Jersey Boys feels like two genre films mashed together.
There’s the “old neighborhood” genre: usually a coming of age story about a decent young man potentially corrupted by criminal forces in his working class town. (See Mean Streets, Rounders, A Bronx Tale, et al). Often in those stories, there is a wayward best friend who our hero loves but can’t quite control.
The other is the rags-to-riches musician story, from which you can take your pick.
Both genres are sturdy, reliable, and a little square. And Clint Eastwood, in adapting the popular Broadway musical about the rise of the Four Seasons, does little to make them his own (how he managed to avoid that old trope of a time lapse as the first hit rises up the charts is a mystery)—but is that necessarily a bad thing?
There’s something comforting and pleasant about watching Jersey Boys. Even if you haven’t seen the musical (or know nothing about the Four Seasons), you know exactly where this story is going.
When we first meet Frankie Valli (honey-voiced John Lloyd Young, who won a Tony for playing the same part on Broadway) he’s a gentle-natured apprentice at a barber shop who has already been taken under the wing of the local mob boss Gyp DeCarlo (Christopher Walken, as ever, doing the world’s best Christopher Walken impression). His best friend Tommy (Vincent Piazza) is a hustler and small time crook, who plays in a band. Tommy’s the one who first recognizes that Frankie’s voice, with its uncanny falsetto, is a unique and marketable gift. Frankie joins the band, which also includes the dim but likeable Nick (Michael Lomenda), but things really don’t take off until they partner with songwriter and keyboardist Bob Gaudio (Erich Bergen), who is ambitious and not from the neighborhood and doesn’t quite understand Tommy’s hold over Frankie.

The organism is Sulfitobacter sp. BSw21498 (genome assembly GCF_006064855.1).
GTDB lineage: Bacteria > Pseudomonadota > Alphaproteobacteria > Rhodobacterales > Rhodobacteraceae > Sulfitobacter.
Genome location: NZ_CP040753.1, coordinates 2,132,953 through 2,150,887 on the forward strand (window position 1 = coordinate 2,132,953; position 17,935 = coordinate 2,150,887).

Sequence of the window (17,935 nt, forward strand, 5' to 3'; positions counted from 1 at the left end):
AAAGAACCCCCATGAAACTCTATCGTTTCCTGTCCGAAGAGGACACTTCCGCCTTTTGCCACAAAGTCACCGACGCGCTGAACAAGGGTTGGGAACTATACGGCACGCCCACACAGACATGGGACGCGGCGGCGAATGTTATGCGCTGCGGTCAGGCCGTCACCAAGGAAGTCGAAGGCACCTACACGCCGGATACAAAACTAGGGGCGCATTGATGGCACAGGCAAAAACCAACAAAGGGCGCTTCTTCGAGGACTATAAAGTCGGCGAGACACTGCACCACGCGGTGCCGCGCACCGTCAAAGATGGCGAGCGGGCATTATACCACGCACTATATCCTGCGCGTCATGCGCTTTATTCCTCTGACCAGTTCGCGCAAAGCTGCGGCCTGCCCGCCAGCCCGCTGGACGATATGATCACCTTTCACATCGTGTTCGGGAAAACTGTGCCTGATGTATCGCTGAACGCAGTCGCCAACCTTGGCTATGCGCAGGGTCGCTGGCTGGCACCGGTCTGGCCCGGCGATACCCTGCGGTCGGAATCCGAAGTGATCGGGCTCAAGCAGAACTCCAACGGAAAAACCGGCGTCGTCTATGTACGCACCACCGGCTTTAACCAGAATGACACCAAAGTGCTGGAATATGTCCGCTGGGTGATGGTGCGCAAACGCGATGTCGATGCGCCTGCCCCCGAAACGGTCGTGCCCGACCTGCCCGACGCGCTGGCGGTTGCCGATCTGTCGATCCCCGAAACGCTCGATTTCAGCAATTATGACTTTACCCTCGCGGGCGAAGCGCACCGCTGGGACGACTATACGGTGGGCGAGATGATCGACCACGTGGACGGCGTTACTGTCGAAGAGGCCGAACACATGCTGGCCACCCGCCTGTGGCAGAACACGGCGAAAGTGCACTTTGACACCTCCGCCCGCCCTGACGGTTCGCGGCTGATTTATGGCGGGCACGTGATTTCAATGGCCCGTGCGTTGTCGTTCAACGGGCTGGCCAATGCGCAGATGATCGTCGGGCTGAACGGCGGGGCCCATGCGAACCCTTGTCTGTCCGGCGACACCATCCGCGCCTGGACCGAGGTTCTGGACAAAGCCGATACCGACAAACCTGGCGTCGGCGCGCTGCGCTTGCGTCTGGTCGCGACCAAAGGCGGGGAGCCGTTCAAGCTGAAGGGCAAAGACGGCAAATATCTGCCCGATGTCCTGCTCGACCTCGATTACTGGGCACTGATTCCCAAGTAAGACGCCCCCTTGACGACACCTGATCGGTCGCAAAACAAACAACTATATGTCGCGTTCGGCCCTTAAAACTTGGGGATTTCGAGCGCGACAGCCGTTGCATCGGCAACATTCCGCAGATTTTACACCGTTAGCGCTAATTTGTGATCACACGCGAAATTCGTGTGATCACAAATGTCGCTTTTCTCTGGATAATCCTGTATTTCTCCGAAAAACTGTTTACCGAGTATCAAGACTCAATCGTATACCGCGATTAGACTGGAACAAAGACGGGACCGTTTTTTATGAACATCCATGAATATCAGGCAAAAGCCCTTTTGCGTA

The story, of burgeoning fame and how Tommy’s implosion nearly ruins them all, is told by each member of the band directly addressing the camera, a technique that worked better in the play, where artifice can blend more seamlessly with realism.
As with the show, one of the keys to the film’s success is the music. Just when you think they’ve run out of Four Seasons hits, Gaudio sits behind the piano and group begins jamming on the early strains of “Walk Like a Man.” The Four Seasons really did have an impressive run.
Some parts of the film work better than others. I loved a few of the early scenes when the band is first forming, like one when the group breaks into a church to use the organ after hours. I also enjoyed Mike Doyle as Bob Crewe, the record label exec whose flamboyant persona belied a nearly ruthless pragmatism. And Piazza brings a live-wire, combustible energy to his role as Tommy; you can see why Frankie is loyal to him—he has an undeniable charisma.
The women, sadly, get less care and attention. Frankie’s wife goes quickly from being an object of desire to a shrill nagger. And the scenes between Frankie and his troubled daughter feel inorganic, practically tacked on.
With a running time of 134 minutes, the film almost begins to drag. But by the very end, when Eastwood brings out the cast, curtain-call style for an encore of “Oh What a Night,” the audience feels cheered and satisfied. Nope, Eastwood hasn’t reinvented the wheel here. He’s just given us one that’s well-oiled—and more than capable of taking us where we need to go.